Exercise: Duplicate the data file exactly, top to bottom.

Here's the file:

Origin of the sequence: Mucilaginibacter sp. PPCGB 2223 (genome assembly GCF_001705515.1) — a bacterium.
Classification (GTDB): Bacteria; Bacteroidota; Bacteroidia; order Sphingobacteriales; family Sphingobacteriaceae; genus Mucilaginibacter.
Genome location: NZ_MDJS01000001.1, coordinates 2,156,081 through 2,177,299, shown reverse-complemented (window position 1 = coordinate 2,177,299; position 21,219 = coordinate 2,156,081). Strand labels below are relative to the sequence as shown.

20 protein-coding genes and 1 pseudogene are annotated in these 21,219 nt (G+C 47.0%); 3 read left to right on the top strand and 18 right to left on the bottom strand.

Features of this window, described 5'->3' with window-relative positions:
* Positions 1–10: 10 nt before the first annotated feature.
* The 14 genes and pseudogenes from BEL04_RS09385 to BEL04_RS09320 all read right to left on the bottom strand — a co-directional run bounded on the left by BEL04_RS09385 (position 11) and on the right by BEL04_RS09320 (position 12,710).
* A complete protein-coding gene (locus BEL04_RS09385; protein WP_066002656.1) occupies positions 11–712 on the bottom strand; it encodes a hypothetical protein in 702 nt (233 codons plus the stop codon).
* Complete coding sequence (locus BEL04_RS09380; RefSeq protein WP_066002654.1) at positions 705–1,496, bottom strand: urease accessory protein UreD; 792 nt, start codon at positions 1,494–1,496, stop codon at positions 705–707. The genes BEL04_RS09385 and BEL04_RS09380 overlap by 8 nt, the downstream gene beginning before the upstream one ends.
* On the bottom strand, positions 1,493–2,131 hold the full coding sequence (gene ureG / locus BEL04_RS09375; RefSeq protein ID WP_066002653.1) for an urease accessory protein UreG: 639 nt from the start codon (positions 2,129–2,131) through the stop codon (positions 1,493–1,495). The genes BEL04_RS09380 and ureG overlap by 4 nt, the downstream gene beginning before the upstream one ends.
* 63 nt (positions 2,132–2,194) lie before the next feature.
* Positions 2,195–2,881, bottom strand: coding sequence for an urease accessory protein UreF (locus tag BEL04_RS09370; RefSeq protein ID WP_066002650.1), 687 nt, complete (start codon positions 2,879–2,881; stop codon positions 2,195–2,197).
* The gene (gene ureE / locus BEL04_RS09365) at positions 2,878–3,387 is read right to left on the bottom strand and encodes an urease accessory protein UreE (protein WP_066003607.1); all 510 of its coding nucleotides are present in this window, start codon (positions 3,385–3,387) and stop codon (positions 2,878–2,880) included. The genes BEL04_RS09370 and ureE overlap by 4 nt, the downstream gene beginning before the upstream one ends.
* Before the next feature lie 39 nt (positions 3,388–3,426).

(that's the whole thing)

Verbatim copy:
Origin of the sequence: Mucilaginibacter sp. PPCGB 2223 (genome assembly GCF_001705515.1) — a bacterium.
Classification (GTDB): Bacteria; Bacteroidota; Bacteroidia; order Sphingobacteriales; family Sphingobacteriaceae; genus Mucilaginibacter.
Genome location: NZ_MDJS01000001.1, coordinates 2,156,081 through 2,177,299, shown reverse-complemented (window position 1 = coordinate 2,177,299; position 21,219 = coordinate 2,156,081). Strand labels below are relative to the sequence as shown.

20 protein-coding genes and 1 pseudogene are annotated in these 21,219 nt (G+C 47.0%); 3 read left to right on the top strand and 18 right to left on the bottom strand.

Features of this window, described 5'->3' with window-relative positions:
* Positions 1–10: 10 nt before the first annotated feature.
* The 14 genes and pseudogenes from BEL04_RS09385 to BEL04_RS09320 all read right to left on the bottom strand — a co-directional run bounded on the left by BEL04_RS09385 (position 11) and on the right by BEL04_RS09320 (position 12,710).
* A complete protein-coding gene (locus BEL04_RS09385; protein WP_066002656.1) occupies positions 11–712 on the bottom strand; it encodes a hypothetical protein in 702 nt (233 codons plus the stop codon).
* Complete coding sequence (locus BEL04_RS09380; RefSeq protein WP_066002654.1) at positions 705–1,496, bottom strand: urease accessory protein UreD; 792 nt, start codon at positions 1,494–1,496, stop codon at positions 705–707. The genes BEL04_RS09385 and BEL04_RS09380 overlap by 8 nt, the downstream gene beginning before the upstream one ends.
* On the bottom strand, positions 1,493–2,131 hold the full coding sequence (gene ureG / locus BEL04_RS09375; RefSeq protein ID WP_066002653.1) for an urease accessory protein UreG: 639 nt from the start codon (positions 2,129–2,131) through the stop codon (positions 1,493–1,495). The genes BEL04_RS09380 and ureG overlap by 4 nt, the downstream gene beginning before the upstream one ends.
* 63 nt (positions 2,132–2,194) lie before the next feature.
* Positions 2,195–2,881, bottom strand: coding sequence for an urease accessory protein UreF (locus tag BEL04_RS09370; RefSeq protein ID WP_066002650.1), 687 nt, complete (start codon positions 2,879–2,881; stop codon positions 2,195–2,197).
* The gene (gene ureE / locus BEL04_RS09365) at positions 2,878–3,387 is read right to left on the bottom strand and encodes an urease accessory protein UreE (protein WP_066003607.1); all 510 of its coding nucleotides are present in this window, start codon (positions 3,385–3,387) and stop codon (positions 2,878–2,880) included. The genes BEL04_RS09370 and ureE overlap by 4 nt, the downstream gene beginning before the upstream one ends.
* Before the next feature lie 39 nt (positions 3,388–3,426).